Posted: February 25th, 2022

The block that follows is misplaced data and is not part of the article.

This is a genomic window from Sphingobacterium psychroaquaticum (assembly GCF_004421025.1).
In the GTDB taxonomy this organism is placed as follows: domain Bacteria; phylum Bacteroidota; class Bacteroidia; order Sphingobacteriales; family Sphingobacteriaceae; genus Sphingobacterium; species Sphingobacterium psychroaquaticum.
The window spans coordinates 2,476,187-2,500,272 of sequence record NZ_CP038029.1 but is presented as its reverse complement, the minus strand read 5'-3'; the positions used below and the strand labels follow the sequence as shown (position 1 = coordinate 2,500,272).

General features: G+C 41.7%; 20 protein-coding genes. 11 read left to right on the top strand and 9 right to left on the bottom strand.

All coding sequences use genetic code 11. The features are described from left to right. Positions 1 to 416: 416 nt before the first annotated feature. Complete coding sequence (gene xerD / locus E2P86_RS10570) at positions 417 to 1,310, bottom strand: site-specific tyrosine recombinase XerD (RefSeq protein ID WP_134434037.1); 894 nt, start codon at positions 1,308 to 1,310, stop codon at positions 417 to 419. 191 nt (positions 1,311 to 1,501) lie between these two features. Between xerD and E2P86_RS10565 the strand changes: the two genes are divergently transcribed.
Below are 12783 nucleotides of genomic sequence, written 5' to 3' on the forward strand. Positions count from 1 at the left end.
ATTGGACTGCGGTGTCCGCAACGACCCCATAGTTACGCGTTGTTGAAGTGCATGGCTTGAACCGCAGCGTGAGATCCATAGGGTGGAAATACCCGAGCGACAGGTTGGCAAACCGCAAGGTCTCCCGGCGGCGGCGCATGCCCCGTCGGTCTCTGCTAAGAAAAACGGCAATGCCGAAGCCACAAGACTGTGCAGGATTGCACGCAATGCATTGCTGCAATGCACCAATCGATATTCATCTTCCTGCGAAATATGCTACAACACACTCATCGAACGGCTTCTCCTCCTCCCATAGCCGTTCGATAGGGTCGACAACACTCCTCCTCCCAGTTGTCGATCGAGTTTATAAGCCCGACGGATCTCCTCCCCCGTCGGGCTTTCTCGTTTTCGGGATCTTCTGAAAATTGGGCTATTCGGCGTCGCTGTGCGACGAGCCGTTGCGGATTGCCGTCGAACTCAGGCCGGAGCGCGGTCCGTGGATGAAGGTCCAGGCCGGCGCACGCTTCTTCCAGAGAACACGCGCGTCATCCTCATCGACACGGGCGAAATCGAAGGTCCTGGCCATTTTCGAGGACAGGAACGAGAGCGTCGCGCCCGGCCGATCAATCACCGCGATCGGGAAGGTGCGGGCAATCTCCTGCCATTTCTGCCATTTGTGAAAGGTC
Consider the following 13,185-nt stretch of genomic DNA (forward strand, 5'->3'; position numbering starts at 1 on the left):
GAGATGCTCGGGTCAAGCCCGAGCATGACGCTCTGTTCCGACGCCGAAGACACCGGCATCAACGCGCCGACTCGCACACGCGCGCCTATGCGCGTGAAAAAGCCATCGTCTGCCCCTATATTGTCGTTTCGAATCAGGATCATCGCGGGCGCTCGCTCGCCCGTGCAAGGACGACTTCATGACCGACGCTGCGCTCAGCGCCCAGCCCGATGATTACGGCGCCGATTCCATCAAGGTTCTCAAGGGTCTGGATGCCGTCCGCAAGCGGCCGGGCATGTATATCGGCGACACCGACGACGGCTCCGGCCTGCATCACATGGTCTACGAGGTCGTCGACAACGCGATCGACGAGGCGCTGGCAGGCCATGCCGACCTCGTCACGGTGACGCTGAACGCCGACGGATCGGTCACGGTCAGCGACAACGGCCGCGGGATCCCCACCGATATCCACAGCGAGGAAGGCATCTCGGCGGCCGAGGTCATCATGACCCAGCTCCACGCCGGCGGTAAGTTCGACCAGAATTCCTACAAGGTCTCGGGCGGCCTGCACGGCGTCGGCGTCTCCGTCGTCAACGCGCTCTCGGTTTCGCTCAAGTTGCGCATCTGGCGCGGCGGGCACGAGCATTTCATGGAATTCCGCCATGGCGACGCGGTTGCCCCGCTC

This assignment involves two parts that come together in one paper. The first part involves observations pertaining to aspects of social development and the second part involves scientific studies published in professional journals. If you have trouble with any part of the assignment, please contact me as soon as possible so that I can help. We can do some things through email but a meeting tends to work best. Overview Naturalistic observation is a very common research methodology used to study social development. It also is an approach that we often use in a less formal way in everyday contexts to gather information about children/adolescents. One of the goals of this assignment is to provide you with experience using this methodology in a semi-formal manner. Another goal is to provide you with experience reading, evaluating, and applying empirical research published in a professional journal. You will conduct observations in a location of your choosing that involves children, adolescents, parents, teachers, families, etc., conduct a literature search for two published empirical articles that are related to your observation in some way, and write an APA formatted paper about the topic of your observations in which you use the two published empirical articles to evaluate what you observed. Selecting an Observation Site You can conduct your observations in any setting that you have easy access to and that your presence will not interfere with ongoing activities. Possibilities for sites include, but are not limited to, mall, zoo, park, grocery store, church, school classroom, home, community programs, restaurant, playground, airport, or light rail. Identifying the Focus of your Observations You need to decide on a specific focus of your observation beforehand so that you know what to focus your attention on while observing; thus, don’t conduct observations then identify a topic based on what you observed, rather identify a specific focus then conduct the observations. The focus of your observation can involve children, parents, teachers, other adults, or a combination, as long as it has a social developmental aspect to it and fits within the developmental periods addressed in this class. Possibilities for observations include, but are not limited to, expression of various emotions, sharing, conflict, crying, play, aspects of temperament, use of technology, seeking help from the teacher, compliance, teasing, gender related behavior/characteristics, aggression, separation from/reconciliation with parent, activity/toy preferences. A clear and very specific focus for your observations will provide the structure for your observation as well as for the observation summary in your paper. As you develop your focus, consider what particular information (e.g., facial expressions, content of verbal statements, specific behaviors) that you will pay attention to as you gather your ‘data’. A well thought out focus will make the later tasks more manageable. If you have trouble specifying your focus, please contact me and we’ll work this out prior to your observation. Conducting your Observations Observe for at least two hours (observations do not need to be conducted all at the same time or in the same setting). As you observe, remember how you specified your focus beforehand so that your observation has structure and meaning. You should take extensive notes as you observe so that you can include specific examples in your paper. However, for ethical reasons, it is very important that you do not identify anyone by name. Be as unobtrusive as possible such that your presence as an observer will be virtually unnoticed by those in the setting; you should try to avoid interacting with anyone in the setting during your observation. The more thoroughly you develop your focus, the more structure your observation will have, making it easier to record what you observe. Conclusion from Observations Based on your observations, make conclusions in terms of your original focus that reflect an in depth consideration of what you observed. Be careful not to make conclusions beyond what you observed (e.g., if your focus didn’t pertain to aggression then your conclusion should not be about aggression). Research Articles After you have made your conclusions, find 2 published scientific journal articles pertaining to the empirical study of your observation topic. So that articles reflect relatively current understanding of the area, articles must have a publication date within the past 15 years. You must use empirical journal articles; sources such as books, textbooks, theses, dissertations, abstracts, review articles, theoretical articles, book chapters, websites, magazines, or newspapers are not appropriate sources. The articles must be a presentation of a specific study; look for a Method section that describes participants and measures/variables as well as a Results section with statistical analyses. The articles you select need to be related to your topic in some way so that they provide insight into your observation and subsequent conclusions. The articles can be consistent or inconsistent with your conclusions. You may be able to find articles that are clearly related to your topic (e.g., your observation was on teacher warmth and student attention and you use research on the student-teacher relationship and academic success) or you can use research on a different topic that can provide some insight (e.g., your observation was on similarities within peer groups and you use a research study on the role of peers in forming ethnic identity). Whatever articles you choose, you must be able to tie the research studies to your observation conclusions in some way to interpret or expand the understanding of your observation. Writing the Paper Introductory paragraph(s) with scientific perspective: The first paragraph(s) of the paper should set up your topic from a scientific perspective . Define terms, explain theoretical concepts, summarize research findings, and/or explain developmental issues and use appropriate sources to support. You can use our class materials (textbook, Powerpt slides) in this part of the paper but they must be properly cited in text and included in References; you can also use a scientific source that you found as you searched for the two required articles. Sources such as textbooks from other classes, dissertations, theses, abstracts, websites, magazines, newspapers, etc. are not appropriate. Information from sources must be summarized in your own words to clearly convey your understanding of the material; do not use quotes. This section should end with a transition to your observation (e.g., “To further examine….” “I was interested in observing the parenting styles in a particular context….”). Details about your observation: In detail, describe the focus of your observation so that it is clear what particular information you decided beforehand would be important to pay attention to during the observation (e.g., verbal reactions, emotional expressions, aspects of parenting responses to determine each parenting style style). Stating your focus was on peer interactions without specifics is too vague; rather, you need to describe what particular aspect(s) of peer interaction you were interested in and how it was determined (e.g., The quality of peer interaction was determined by the tone of voice, facial expressions, body language, and physical contact. Specifically I looked for….). In addition, provide a thorough description regarding: 1) the setting (e.g., where was it, how was it set up, what was going on); 2) the individuals you observed (e.g., how you selected who to observe, approximate age range, sex, characteristics, number); and 3) nature of your observations (e.g., length, time of day, procedures, your location in the setting). Summary of what you observed: This is the part of the paper where you present your ‘data’ that you observed by putting your observation notes into a reader friendly paper/paragraph format. This should be a very focused summary of what you observed in relation to your original focus so that the summary can clearly lead into your conclusion. Use the specific information that you identified beforehand in your focus to determine what information to describe in your summary (e.g., describe the occurrence of behaviors that you identified beforehand to ‘code’ attachment style). Clearly identify these behaviors in your summary (e.g., Child X continually looked at her mother as she entered the classroom indicating she was using her mother as a secure base. Thus, I classified her as having a secure attachment style”). The summary should not be a moment by moment description of what you observed, but a description of the events in relation to the specific focus. You don’t have to describe every single incident that you observed, rather provide a good representation, but two hours of observation should be reflected in your summary. End this with a final integration that connects everything you observed across the 2 hours (e.g., total number of times observed particular behavior); a table or figure is particularly useful for tying it all together. This final integration sets the stage for the conclusion that follows. Conclusion from observation: Provide a conclusion statement based on your observations (e.g., “Based on the observations, it can be concluded that. . .”) that is clearly connected to the original focus/purpose of your observations and follows from the previous summary. Be sure that you don’t include aspects that were not part of your original focus. The statement(s) should be easily identifiable as a conclusion prior to the next parts of the paper. Transition into the discussion. Discussion using 2 research articles: This part involves 2 things to address for each article. Do parts a & b for one article and then parts a & b for the other article (rather than a for both articles followed by b for both articles). Be sure that both sources meet the requirements previously described or it will be difficult to fully address the requirements. Summarize the research study. Your summary should include: 1) background information about the study; this is the review of the literature that is in the Introduction section of the article to set up the particular study (e.g., what has previous research shown & how does this study build on that) and includes hypotheses/goals; 2) the sample; this information can be found in the Method section of the article (i.e., number, sex, ages, ethnicity, other characteristics); 3) the variables & measures; this information can be found in the Method section of the article (i.e., how specifically was data collected with details about the assessment and what specifically was measured with the assessment); and 4) findings/conclusions; this information can be found in the Results and Discussion sections of the article. Do not use quotes from the articles anywhere in your paper; even if you were to properly cite the quote, it is not appropriate for this assignment. Use the article to gain insight into your observations. This involves putting your small scale semi-formal observation in the context of the published research study. You need to use the published study to make more sense of your observation. This can take a variety of forms. You could use the article to provide empirical/theoretical explanations for why you observed what you did; you could use the published study to make predictions about the targets in your observations (e.g., your observation was about early childhood and you use a published study on the same topic that examined older children); you could make meaningful and in depth comparisons between the study and your observation (e.g., implications of using children of different ethnic backgrounds or the use of different methodologies); you can use specific example/incident/child from your observation and specifically connect it to ideas in the published study. If your conclusions are different from the published study, you could evaluate possible explanations for why your conclusions were different (e.g., age range, setting, procedures). Be sure that you show thoughtful and in depth use of the study in relation to your observation (e.g., don’t just identify similarity in findings without further discussion of what this means in relation to your observation). This should not just be a description of what you observed nor just a discussion of the research; rather it needs to be an integration of your observation and the published research. Overall, you need to provide clear strong evidence that you are able to make ‘everyday’ types of observations and consider them in the context of empirical research. Conclusion: Include a final paragraph that ties everything together. APA Format & General Guidelines Your typed paper needs to adhere to APA style for formatting, title page, headings, citations, and References section. A general guideline for length is 8-10 pages of text (excluding title and References pages). Quality is more important than quantity; however, it will be difficult to address all that this paper requires in less than 8 pages. There are 10 grading categories for 10 points each: 1) Intro: Scientific Set Up; 2) Observation Details (Focus, Setting, Targets, Procedures; 3) Summary of Observation; 4) Conclusion from Observation; 5) Article 1: Summary; 6) Article 1: Insight into Observation; 7) Article 2: Summary; 8) Article 2: Insight into Observation; 9) APA Style; and 10) Writing.